As many others have noted, a president is prone to underperform in his first reelection debate. In recent memory, both George W. Bush and Barack Obama had lackluster first reelection debates, though both bounced back and earned a second term.
Can President Trump?
While many theories abound, a key reason for a president’s less-than-stellar first debate performance is usually his preparation team’s poor overall strategy—often overemphasis on technical policy and failure to anticipate the opponent’s moves. (Refer to the quadrennial stories of who on the prep team is playing the opponent, as if pretending to be someone else is a career plus. Oh, wait, we’re talking about the swamp . . .)
Unfortunately, all of these typical prep team failures were apparent in President Trump’s first debate performance.
As the president himself recently noted, the presidency is a momentous and consuming job, which leaves the incumbent little time to prepare for a debate. This is offset, however, by the reality the president is daily (and nightly) dealing with the salient issues which will be front and center in the debate. In this, and in the president’s unique ability as the incumbent to help shape these issues going into the debate, it is hard for the job itself not to serve as a president’s debate prep.
To bog a president down in technical details is cumbersome and counterproductive, because it risks the president appealing only to a handful of policy wonks, and muting or losing his overarching inspirational message for the American people.
Similarly, a prep team overly concerned about what the opponent may or may not do is equally counterproductive. To use a golf analogy: the player must play his game and the course, not the other golfers. If he does otherwise, the distracted golfer tries to do too much; gets off his game; and loses. True, a general understanding of the strengths, weaknesses, and strategies of one’s opponent is helpful; but it is not the dispositive factor in the incumbent delivering a winning debate performance.
At this juncture, then, it is necessary to define in a presidential (or any political) debate what constitutes “winning.” It seems elementary, but it bears repeating: “winning” occurs when the candidate gains more votes than he had going into the debate. In this goal, to put it politely, the president did not maximize his opportunity. Why?
While first and foremost the candidate must always bear the consequences—good or ill—of a debate performance (his is, after all, the name on the ballot); nonetheless, President Trump was ill-served by his debate prep team.
It appeared the prep team was more concerned about technical policy matters and Biden’s reaction to them than they were with the fundamental question not of why Biden should not be president, but why Trump should be reelected president.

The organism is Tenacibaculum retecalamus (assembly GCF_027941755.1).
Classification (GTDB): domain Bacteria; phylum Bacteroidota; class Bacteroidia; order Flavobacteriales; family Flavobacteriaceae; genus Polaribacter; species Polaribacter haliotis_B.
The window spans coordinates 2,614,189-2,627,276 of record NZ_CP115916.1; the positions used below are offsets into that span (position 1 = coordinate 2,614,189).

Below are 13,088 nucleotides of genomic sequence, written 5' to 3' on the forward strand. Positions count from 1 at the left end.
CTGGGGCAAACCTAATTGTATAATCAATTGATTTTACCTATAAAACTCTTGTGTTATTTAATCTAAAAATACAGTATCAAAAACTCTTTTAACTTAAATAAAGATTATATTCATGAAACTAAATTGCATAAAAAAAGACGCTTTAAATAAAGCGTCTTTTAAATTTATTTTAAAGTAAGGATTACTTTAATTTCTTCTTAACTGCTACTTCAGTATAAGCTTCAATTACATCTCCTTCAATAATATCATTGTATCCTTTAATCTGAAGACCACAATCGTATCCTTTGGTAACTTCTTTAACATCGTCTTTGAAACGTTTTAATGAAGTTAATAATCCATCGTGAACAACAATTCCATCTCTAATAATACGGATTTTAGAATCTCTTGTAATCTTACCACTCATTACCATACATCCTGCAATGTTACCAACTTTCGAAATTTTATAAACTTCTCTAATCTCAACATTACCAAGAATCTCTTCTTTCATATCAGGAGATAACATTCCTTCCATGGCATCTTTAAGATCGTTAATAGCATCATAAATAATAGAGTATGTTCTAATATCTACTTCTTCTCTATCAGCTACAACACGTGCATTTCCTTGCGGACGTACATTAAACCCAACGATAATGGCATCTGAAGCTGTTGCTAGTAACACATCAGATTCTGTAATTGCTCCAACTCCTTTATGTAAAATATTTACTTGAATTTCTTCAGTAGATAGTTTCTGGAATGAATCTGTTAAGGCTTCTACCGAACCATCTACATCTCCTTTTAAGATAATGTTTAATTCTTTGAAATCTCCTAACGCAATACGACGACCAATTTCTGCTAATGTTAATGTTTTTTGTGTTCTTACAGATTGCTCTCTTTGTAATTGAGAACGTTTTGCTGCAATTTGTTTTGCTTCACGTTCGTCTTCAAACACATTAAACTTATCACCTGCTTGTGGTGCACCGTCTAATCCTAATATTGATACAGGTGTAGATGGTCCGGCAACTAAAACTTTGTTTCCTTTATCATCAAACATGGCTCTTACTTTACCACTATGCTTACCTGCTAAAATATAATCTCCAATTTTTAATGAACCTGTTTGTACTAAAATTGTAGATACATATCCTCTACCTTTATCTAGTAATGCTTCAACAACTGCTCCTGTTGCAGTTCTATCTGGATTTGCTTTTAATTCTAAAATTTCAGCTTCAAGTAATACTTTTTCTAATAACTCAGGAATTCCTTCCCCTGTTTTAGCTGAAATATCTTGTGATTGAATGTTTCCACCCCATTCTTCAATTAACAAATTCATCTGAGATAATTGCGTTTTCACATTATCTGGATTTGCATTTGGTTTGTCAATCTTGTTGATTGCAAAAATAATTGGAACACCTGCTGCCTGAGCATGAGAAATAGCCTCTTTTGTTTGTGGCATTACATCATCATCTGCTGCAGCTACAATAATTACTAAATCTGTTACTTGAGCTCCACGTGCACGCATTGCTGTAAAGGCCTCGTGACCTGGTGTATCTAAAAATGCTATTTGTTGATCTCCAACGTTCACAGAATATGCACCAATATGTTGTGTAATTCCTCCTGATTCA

First, by planning to use technical policy questions to make former Vice President Joe Biden look frail, senile, or weak, the president’s prep team’s strategy was one that depended not upon President Trump but upon Vice President Biden. This was done despite the prep team’s knowing moderator Chris Wallace was likely biased and could bail out Biden should the latter stumble (which in fact occurred).
What happened is the prep team turned President Trump into the challenger. This unfortunate outcome was made all the easier by the fact the president’s only experience in one-on-one political debates was in 2016, when he was the underdog against an assumed victor, Hillary Clinton. This could and should have been avoided.
What frustrated the president’s base, especially female supporters (and independents) was his interruptions. But much of this was forced by the strategy of having to take down Biden, as if he were the incumbent.
Once moderator Wallace revealed his helping hand, President Trump, while being called every name in the book, was forced to try and pin Biden down on issues—this as the president was also being called a “liar” and “racist” and told to “shut up” with impunity by Biden. Hence, the testy president’s frequent interruptions.
But what frustrated the viewers even more, especially the president’s base, was his failure to adequately articulate his accomplishments and vision for America. Again, this was the direct result of his prep team’s failed strategy.
Given his relative lack of political experience, what the president needed from his prep team was an understanding of the psychological aspects of running as an incumbent; and what “winning” really meant—in sum, not scoring debating points but gaining votes.
It is very difficult to stand on a stage as an incumbent and be civil with an opponent who is attacking you and your decisions. (Trust me on this one.) It is very difficult to ignore a biased moderator(s). And it is very easy to forget how, unlike being the challenger against an incumbent or a candidate running for an open seat, it is you who are the target to be taken down. And all of this makes it far too easy to forget why you’re there; what you must do; and win votes.
Had the president been properly prepped, would he have followed their advice? Would he have focused more on his accomplishments; drawn the proper contrasts where needed; and championed his vision for 21st century American greatness?
He deserved the chance to do so; and Americans deserved the chance to see him do it.